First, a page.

If the market is clearly trending, as indicated by the charts in higher time frames - say, the 12-hour, daily and weekly charts - we may, at our discretion, initiate additional market orders in the direction in which the market is trending. Each of these orders, like all the others, will have no SL, TSL or TP. If the trend reverses more than about 20 pips for a time, we hedge these orders with orders in the opposing direction so as to minimize losses during the reversal.
When the sum total of the orders shows a certain level of profit (which we ought to have in mind beforehand: say, 50 pips, or 75 pips, or 100 pips, or 150 pips, or 200 pips, or anything like that), we close all the trades - both pending and open - and start the process all over again. The larger this level the greater the risk, but then, the greater the chances of profit also. We must be comfortable with whatever level we choose: it’s likely to be an individual preference, differing from person to person.
Remember that every losing order is hedged, either at the time the A or A’ orders go into a loss, or (with regard to the other orders) once they reach 20 pips of potential loss; so the losses from any given losing order are minimized - namely, 20 pips during a bad a day (plus two spreads: one spread for the original order, and one for the hedging order), as long as the trades are monitored on a regular basis - like, say, every minute at the start and subsequently, every five or ten minutes during the day. (With cell phone apps available widely these days, this should be possible from wherever one happens to be.)
Remember, too, that at any one time, only ONE order will be running at a loss; if any of the other orders have triggered, they will be running at a profit!
And if the market ranges for a whole day between the A order and the A’ order, we make profits from the hedging orders.
On the other hand, if the maker trends and the wins are allowed to run to their maximum profits - and with pairs like the EURUSD and USDGBP, that can easily mean 50-100 pips in a day in either one or the other direction from where we initially found the market price; and it might even move as much as, or even more than, 100 pips in a single day - we stand to win a lot. (A study of the ATR(1) for the daily chart reveals that the price can move as much as 250 pips for EURUSD in a single day; the minimum is around 40 pips, and the mean is around 100 pips.) Since we are setting multiple pending orders, a 100-pip move of the market price in one or the other direction would mean a total win for us of around 170 pips (i.e., 80+60+40+20-20-pips-minus-5-spreads: the first four wins corresponding to the four pending orders that have been triggered one after the other (closed by their TSLs), and the last - the 20-pip loss - corresponding to the order which was closed manually, which was originally the last or fifth pending order). Or alternatively, in a single day the market could move, say, around 70 pips in one direction and then retrace and move around 130 pips in the opposite direction: this could still result in a total win of around 120 pips: 90-100 pips or so in one direction and about 30-40 pips in the opposite direction. Even on a bad day, when the market ranges only about 70 pips in total (i.e., from the day’s high to the day’s low), we would still stand to gain 20 or 30 pips. Some days of course there would be zero gain, or even a loss; but if what I envision is right, the losses on bad days should be small in comparison to the wins on the good days.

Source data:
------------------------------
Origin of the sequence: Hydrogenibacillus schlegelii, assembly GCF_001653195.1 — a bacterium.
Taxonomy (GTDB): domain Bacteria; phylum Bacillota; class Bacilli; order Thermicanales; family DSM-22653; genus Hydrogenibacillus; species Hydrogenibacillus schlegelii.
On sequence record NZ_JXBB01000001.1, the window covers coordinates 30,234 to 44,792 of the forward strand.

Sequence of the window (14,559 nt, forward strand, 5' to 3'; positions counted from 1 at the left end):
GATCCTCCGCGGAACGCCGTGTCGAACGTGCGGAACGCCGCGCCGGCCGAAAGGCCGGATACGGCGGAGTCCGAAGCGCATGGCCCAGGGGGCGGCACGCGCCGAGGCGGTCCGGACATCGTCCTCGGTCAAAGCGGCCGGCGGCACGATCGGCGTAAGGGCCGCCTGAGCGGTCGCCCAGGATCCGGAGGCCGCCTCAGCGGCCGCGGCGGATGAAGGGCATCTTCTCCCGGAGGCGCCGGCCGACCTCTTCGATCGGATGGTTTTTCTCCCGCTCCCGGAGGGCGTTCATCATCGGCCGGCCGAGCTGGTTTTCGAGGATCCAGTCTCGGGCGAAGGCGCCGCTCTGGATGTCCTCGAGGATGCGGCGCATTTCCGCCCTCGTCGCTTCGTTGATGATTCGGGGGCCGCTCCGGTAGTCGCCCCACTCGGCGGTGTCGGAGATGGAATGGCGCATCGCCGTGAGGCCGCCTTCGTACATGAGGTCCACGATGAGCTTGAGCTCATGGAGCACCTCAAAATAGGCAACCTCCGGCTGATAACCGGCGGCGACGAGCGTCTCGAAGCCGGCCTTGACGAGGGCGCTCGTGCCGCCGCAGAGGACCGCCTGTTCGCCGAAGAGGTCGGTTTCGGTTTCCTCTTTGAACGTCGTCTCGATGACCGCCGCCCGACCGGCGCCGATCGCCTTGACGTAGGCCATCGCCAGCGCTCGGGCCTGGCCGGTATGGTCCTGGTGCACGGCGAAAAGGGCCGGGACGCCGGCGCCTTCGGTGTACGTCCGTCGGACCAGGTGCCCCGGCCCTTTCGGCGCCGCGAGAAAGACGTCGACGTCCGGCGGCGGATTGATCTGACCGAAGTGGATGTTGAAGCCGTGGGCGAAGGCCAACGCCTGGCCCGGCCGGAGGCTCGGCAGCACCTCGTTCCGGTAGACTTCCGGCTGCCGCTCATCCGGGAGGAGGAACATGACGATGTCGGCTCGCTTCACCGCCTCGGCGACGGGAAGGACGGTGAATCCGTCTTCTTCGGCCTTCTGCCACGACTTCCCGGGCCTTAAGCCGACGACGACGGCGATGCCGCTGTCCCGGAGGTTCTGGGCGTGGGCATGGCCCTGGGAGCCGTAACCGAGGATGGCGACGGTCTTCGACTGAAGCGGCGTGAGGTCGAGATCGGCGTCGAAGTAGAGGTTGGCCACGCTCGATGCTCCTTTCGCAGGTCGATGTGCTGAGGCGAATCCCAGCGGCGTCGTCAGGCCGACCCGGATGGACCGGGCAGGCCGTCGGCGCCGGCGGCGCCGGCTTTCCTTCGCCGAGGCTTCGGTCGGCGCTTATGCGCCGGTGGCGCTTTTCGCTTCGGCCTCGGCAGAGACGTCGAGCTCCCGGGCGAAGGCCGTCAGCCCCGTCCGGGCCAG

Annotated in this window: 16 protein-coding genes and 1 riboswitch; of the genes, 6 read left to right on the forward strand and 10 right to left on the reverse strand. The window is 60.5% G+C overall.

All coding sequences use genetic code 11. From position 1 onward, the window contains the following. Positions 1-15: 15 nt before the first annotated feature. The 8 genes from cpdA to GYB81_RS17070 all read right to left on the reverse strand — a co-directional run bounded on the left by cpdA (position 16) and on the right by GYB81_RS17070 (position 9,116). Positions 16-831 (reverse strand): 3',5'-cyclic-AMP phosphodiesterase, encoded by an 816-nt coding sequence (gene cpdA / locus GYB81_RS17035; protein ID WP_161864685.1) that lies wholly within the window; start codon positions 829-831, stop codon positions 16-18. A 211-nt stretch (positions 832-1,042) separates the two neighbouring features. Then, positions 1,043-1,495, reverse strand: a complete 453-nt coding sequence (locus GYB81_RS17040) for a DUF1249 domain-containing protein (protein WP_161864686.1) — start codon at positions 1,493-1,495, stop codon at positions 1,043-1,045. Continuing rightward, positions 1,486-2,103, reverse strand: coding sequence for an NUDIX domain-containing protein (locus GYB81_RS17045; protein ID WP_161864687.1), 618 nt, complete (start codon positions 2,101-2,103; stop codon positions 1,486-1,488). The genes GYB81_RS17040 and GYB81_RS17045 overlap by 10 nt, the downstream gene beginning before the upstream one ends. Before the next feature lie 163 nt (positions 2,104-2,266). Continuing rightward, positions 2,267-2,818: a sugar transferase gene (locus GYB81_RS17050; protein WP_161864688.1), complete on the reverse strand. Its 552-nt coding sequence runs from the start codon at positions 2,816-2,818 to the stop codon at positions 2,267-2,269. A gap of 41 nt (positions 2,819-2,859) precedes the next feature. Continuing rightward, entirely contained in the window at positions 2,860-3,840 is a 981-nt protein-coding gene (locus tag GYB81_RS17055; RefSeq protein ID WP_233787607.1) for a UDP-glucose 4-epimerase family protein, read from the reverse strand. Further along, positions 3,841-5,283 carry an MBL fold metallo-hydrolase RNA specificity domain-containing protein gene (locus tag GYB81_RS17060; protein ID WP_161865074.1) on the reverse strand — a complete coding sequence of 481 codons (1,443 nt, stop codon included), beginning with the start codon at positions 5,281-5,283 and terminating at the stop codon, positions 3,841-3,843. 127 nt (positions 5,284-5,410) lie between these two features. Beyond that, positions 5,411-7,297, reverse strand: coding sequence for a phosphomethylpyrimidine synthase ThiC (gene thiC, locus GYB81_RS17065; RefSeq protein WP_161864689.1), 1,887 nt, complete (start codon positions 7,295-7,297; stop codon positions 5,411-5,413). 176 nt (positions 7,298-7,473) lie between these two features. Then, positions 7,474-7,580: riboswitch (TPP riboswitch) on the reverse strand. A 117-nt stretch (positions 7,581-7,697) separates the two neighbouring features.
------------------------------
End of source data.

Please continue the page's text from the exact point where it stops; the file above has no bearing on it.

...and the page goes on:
Thus the Risk-to-Reward Ratio (RRR) of this strategy seems to be very favourable; indeed, I can’t think of a better RRR in any other strategy.
As you can also see, this is a fairly simple and easy system to work with. The only problem, as I see it, is monitoring the trades pretty much constantly, 24/7. Obviously that’s impossible (one has to sleep, at the very least!) So I am hoping an EA can be coded to automate it. I am no good (as yet) at coding EAs, so I was hoping someone else who might find this system attractive could do it.
Go on and back-test this method, and also have some weeks of practice on a demo account to gauge the profit potential of this method. Please share your experience and suggestions to improve this simple method. Comments are warmly welcomed: even adverse comments (hey, we want to make sure the strategy stands up in live trading, don’t we.)
P.S. I am a complete newbie, having started studying Forex only since last December (and that was at the EXCELLENT Babypips School), so please excuse my ignorance if what I have said above seems to you to be total nonsense. I am also new on babypips.com. I have introduced myself separately on the “Newbie Island” and “Introduce Yourself” sections of this forum.[/QUOTE]